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I'm trying to use Dropbox to synchronize some folders that are outside my dropbox folder on my computer. My dropbox folder is placed on my secondary hard drive which is an ordinary mechanical hard drive. The folder I want to synchronize is located on my C drive which is a SSD. I would like to synchronize the folder from the SSD to my Dropbox, so that the files are still located at the SSD so that applications would still benefit from the faster speed of the SSD and not have to look for the files at my HDD.

I tried to look into how to sync files from outside the Dropbox folder, and I learned about using mklink from this link: http://www.dropboxwiki.com/tips-and-tricks/sync-other-folders

The approach suggested here is to move the desired folder from it's original path to the Dropbox folder, then use mklink to create a directory junction between the Dropbox folder and the original path. The way I understand this, that whenever any of my applications then try to access the files at the original destination, Windows then redirects the requests to the destination created by the directory junction. This would mean that I wouldn't take advantage of the SSD speed since the files are now placed on my HDD. I would like to have the files still on my SSD, still have Windows direct requests to the SSD location, but also have the files backed up automatically on Dropbox. I understand this would probably create a duplicate of files on both of my drives, but so be it.

Is there a way to do this?

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    You might try a batch file to copy changed files to DropBox. I do this every day as part of my shutdown routine. – BillDOe Jan 28 '18 at 21:18
  • @BillOertell nah, a junction works much better. It'll ensure every file is synced the moment it changes rather than at the end of a system shutdown. – LPChip Jan 28 '18 at 21:27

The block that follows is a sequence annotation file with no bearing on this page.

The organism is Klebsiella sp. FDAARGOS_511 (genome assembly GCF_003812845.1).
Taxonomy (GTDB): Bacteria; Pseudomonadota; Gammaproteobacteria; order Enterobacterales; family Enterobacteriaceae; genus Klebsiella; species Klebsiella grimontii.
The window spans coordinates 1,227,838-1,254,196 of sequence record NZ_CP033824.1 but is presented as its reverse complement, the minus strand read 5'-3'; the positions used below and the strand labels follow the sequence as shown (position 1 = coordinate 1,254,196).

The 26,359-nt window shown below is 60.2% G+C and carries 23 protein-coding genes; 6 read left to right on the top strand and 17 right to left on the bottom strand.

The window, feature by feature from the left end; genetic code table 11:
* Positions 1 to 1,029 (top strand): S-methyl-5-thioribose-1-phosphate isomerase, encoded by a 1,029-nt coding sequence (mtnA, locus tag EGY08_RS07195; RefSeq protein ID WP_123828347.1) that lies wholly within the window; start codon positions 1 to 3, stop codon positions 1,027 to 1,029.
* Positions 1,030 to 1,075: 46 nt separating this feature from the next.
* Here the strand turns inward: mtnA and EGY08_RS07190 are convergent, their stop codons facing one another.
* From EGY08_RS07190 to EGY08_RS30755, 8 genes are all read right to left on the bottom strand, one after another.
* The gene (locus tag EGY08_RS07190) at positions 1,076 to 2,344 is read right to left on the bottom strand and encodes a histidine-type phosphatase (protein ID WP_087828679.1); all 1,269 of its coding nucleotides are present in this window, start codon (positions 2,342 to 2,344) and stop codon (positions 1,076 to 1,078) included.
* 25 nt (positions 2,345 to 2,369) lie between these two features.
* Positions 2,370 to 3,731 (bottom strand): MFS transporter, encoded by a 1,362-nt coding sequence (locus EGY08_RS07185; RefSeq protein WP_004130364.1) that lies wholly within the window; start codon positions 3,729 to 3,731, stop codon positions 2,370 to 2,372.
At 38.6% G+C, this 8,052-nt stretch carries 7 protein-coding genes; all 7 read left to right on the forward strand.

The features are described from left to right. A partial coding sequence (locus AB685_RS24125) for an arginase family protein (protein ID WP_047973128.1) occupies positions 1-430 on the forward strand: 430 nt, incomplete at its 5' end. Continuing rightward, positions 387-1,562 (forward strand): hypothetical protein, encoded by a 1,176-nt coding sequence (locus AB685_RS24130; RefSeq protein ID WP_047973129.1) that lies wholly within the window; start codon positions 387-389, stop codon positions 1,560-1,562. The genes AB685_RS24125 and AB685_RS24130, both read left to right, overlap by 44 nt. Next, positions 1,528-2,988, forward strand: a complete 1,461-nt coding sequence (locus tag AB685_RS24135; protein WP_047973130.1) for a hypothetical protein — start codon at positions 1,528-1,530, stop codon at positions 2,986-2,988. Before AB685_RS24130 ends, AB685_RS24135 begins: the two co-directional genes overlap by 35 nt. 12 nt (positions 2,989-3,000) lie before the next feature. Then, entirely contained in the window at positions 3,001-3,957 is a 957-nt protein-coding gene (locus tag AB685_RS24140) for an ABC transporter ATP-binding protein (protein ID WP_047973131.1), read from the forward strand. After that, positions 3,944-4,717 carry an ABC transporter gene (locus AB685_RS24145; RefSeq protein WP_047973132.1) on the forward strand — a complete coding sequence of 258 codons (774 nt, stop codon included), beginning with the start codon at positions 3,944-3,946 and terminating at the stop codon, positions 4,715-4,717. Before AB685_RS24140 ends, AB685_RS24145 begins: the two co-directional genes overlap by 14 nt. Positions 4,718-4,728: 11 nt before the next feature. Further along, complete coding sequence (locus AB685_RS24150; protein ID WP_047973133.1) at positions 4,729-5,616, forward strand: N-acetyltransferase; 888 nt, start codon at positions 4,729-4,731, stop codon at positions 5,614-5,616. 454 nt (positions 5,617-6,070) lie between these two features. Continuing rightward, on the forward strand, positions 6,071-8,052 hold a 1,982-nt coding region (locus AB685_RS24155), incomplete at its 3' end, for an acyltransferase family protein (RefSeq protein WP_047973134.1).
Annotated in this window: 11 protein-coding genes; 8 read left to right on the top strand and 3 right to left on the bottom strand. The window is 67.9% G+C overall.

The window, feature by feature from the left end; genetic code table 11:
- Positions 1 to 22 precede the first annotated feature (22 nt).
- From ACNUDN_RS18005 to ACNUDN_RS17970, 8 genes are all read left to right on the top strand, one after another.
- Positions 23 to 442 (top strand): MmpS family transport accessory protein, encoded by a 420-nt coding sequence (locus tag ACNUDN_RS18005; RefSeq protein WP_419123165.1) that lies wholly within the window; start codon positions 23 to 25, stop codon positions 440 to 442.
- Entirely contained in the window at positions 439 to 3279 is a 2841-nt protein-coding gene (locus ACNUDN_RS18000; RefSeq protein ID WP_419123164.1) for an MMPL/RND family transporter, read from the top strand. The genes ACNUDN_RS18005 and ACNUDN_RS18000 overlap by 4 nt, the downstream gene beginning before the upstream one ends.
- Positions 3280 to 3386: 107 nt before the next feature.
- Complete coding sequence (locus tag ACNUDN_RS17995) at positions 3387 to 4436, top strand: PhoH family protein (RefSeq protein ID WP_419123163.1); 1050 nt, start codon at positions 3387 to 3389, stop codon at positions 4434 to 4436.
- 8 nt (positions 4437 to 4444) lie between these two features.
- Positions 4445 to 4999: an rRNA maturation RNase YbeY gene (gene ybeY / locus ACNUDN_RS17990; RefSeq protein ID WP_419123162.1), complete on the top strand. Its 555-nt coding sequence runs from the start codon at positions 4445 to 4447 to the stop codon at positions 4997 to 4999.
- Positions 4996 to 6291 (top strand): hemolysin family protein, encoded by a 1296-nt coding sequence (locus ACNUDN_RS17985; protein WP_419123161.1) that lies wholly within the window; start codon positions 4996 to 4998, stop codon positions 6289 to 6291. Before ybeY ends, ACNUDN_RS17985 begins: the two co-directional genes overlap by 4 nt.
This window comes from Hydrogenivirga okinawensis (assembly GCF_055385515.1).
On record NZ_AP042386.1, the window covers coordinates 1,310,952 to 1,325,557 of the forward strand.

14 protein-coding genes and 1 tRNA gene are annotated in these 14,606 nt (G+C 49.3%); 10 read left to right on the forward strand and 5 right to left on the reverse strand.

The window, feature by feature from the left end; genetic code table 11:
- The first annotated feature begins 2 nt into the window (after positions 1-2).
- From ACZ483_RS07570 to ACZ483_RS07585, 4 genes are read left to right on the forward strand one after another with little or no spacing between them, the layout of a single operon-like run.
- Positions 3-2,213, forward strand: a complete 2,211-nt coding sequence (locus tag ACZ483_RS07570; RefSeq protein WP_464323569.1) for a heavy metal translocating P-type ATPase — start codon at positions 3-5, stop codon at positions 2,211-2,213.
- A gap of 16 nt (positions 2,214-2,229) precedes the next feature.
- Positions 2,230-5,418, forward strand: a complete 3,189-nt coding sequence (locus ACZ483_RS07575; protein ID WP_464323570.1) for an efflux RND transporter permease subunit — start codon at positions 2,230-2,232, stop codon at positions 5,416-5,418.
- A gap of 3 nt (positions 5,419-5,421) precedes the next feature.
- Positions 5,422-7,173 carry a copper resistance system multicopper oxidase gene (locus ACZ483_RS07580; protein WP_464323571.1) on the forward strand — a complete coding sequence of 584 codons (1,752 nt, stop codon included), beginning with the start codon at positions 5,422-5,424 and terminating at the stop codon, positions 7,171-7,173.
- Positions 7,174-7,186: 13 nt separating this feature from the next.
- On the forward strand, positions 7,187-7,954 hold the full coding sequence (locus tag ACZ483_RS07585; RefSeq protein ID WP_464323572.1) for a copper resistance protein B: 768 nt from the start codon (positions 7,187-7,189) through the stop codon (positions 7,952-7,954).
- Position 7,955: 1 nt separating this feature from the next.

• @LPChip, agreed. But that means your whole folder has to reside on DropBox (or iCloud, OneDrive, etc), rather than just changed files. That being said, one big downside to putting it in a shutdown script is that the actual files don't get updated until you turn your computer on again, but it's the only thing I can think of for storing changed files offsite. – BillDOe Jan 28 '18 at 21:42
  • @BillOertell see my answer on how to actually do it using a junction. You can turn the direction around so dropbox looks for files elsewhere and syncs that. True, it will sync the entire folder, but that's usually what people want anyway. – LPChip Jan 29 '18 at 8:08
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You indeed need to use a junction using mklink, but you want to turn its direction around. Make dropbox find a junction inside the dropbox, follow it to the files on your C drive and sync it that way.

Lets assume your dropbox is located at D:\Dropbox and your precious files in your C drive are located at C:\MyStuff.

You will want to do the following:

  • Open a command prompt as administrator.
  • Type in cd /d d:\Dropbox (the /d is so it changes drive too, and you don't have to type d: cd dropbox.
  • Create the junction by typing mklink /d MyStuff c:\MyStuff

Inside your dropbox there's now a junction to your stuff on the C drive. Dropbox will find it and backup its content. If for some reason dropbox syncs the link itself rather than the content, remove the junction and recreate it, but this time use /h (hardlink) or /j (junction). I don't have dropbox installed so I'm not sure how dropbox treats a normal directory junction (/d)

  • I used /J Junction. I noticed that if I made the junction from the dropbox folder to the local folder, I couldn't access the folder through dropbox on my computer if I deleted the folder at the local destination. I could still however, access it trough the Dropbox website. That made me wonder if the folder and its contents will be available from the dropbox website forever, or if they will delete it after a while? Also, when done like this, are the files stored at both drives on my computer at the same time, taking up twice the space? Both on my SSD (C drive) and on my HDD (D drive)? – CoffeeQuest Jan 29 '18 at 20:11
  • Did /d not work, or did you simply use a /j because that wiki also mentioned a /j? I find that /d often works better in these cases. Anyway, it will only be on your C drive, but it will also sync to the cloud. As long as that junction exists, it will also be on your dropbox. – LPChip Jan 29 '18 at 21:06
  • Do note, restoring will restore to your dropbox folder on D, not to your C drive, unless you make the junction first. – LPChip Jan 29 '18 at 21:07
  • I used /j because that dropbox wiki specifically said to use /j. I don't understand "better" in this case. I either syncs or it don't - or is it not that simple? I can give /d a go to try and figure out what you mean. – CoffeeQuest Jan 30 '18 at 8:31
  • Its not that simple, otherwise there were not that many different choices. Some can even make a junction to a network share. It is a level of emulation, and how much aware the programs are. – LPChip Jan 30 '18 at 9:05

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